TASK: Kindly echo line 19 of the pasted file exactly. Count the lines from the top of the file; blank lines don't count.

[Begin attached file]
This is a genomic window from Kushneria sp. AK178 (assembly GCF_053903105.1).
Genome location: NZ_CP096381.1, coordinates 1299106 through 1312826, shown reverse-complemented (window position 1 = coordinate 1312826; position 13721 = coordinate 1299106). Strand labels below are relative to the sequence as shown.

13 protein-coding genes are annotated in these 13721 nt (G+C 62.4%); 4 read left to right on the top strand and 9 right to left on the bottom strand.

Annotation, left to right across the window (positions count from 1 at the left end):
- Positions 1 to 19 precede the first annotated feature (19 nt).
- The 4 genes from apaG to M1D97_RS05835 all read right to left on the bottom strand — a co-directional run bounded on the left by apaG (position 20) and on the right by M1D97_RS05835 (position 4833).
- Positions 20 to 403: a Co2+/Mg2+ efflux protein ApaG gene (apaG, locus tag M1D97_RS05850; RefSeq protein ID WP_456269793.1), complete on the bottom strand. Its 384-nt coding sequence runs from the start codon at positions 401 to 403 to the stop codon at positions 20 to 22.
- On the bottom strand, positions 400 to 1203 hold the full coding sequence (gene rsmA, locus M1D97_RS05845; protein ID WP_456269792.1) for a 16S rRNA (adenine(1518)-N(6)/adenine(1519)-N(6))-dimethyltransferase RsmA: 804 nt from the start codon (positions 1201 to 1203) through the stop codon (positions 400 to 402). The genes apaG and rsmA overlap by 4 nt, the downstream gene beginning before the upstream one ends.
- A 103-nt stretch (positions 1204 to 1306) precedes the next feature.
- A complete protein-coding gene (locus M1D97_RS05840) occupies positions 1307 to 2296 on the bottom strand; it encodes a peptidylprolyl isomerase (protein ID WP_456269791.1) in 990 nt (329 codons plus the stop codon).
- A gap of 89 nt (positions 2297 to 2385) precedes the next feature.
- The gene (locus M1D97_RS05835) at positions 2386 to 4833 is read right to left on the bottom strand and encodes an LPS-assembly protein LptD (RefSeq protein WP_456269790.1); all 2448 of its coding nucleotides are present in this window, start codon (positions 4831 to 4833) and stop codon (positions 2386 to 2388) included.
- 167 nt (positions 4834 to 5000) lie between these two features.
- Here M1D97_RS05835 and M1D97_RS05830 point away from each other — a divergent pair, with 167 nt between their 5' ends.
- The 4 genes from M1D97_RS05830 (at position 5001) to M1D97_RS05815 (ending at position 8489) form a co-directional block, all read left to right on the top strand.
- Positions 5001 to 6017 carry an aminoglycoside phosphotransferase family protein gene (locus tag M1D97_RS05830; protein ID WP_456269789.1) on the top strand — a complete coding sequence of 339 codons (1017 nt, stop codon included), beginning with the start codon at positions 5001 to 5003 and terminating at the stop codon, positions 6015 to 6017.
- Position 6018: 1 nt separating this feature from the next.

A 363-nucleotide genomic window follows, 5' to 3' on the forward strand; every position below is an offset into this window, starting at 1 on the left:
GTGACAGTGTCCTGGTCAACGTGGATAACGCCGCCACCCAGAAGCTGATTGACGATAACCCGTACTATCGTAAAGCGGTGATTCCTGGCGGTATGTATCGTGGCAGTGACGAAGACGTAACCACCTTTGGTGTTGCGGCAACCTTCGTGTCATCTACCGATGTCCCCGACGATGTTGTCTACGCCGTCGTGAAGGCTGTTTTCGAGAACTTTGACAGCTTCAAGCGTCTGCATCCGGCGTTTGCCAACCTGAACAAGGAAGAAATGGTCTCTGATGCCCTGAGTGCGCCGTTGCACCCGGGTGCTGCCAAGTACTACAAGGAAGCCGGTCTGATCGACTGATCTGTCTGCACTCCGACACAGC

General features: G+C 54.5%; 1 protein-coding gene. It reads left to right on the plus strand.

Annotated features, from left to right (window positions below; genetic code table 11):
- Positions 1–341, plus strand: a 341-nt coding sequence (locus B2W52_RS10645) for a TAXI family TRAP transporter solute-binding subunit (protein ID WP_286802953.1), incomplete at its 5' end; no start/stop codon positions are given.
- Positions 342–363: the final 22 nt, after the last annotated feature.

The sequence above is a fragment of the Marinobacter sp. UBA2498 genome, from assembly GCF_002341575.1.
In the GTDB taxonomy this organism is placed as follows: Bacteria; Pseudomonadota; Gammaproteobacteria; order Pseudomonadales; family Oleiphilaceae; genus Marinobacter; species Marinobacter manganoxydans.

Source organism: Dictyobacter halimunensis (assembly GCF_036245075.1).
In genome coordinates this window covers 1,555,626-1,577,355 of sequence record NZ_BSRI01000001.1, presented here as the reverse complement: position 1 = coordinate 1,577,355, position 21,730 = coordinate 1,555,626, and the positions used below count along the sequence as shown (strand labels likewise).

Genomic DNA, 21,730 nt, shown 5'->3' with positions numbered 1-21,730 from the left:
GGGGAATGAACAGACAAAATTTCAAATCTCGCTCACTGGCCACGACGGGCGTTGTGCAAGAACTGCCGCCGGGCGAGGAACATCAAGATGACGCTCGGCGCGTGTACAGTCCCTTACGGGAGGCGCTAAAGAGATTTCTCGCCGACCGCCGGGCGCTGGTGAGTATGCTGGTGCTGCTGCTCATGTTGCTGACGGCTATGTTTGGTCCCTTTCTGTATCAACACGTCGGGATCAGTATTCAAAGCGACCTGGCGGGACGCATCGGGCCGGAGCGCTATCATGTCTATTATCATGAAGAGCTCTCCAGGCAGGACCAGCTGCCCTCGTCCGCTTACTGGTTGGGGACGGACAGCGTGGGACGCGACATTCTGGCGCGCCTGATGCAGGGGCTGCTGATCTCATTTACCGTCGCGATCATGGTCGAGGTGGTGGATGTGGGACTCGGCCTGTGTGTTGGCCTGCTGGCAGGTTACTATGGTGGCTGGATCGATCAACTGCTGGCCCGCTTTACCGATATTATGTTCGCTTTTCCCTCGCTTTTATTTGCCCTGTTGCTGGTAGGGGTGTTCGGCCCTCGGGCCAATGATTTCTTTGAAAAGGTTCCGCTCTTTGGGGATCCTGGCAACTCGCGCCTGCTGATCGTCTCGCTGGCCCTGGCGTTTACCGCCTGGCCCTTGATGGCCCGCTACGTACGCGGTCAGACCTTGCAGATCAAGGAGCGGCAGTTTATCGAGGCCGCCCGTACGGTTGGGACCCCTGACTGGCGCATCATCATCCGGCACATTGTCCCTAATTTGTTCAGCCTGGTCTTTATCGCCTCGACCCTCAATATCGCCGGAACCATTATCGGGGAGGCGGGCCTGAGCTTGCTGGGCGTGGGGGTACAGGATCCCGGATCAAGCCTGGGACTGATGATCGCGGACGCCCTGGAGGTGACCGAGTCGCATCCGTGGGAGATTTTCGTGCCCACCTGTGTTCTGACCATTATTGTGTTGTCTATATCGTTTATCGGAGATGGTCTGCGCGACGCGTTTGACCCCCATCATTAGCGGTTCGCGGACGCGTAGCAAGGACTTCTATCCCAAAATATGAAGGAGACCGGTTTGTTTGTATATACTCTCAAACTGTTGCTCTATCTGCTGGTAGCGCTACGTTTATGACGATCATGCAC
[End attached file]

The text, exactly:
GTGACAGTGTCCTGGTCAACGTGGATAACGCCGCCACCCAGAAGCTGATTGACGATAACCCGTACTATCGTAAAGCGGTGATTCCTGGCGGTATGTATCGTGGCAGTGACGAAGACGTAACCACCTTTGGTGTTGCGGCAACCTTCGTGTCATCTACCGATGTCCCCGACGATGTTGTCTACGCCGTCGTGAAGGCTGTTTTCGAGAACTTTGACAGCTTCAAGCGTCTGCATCCGGCGTTTGCCAACCTGAACAAGGAAGAAATGGTCTCTGATGCCCTGAGTGCGCCGTTGCACCCGGGTGCTGCCAAGTACTACAAGGAAGCCGGTCTGATCGACTGATCTGTCTGCACTCCGACACAGC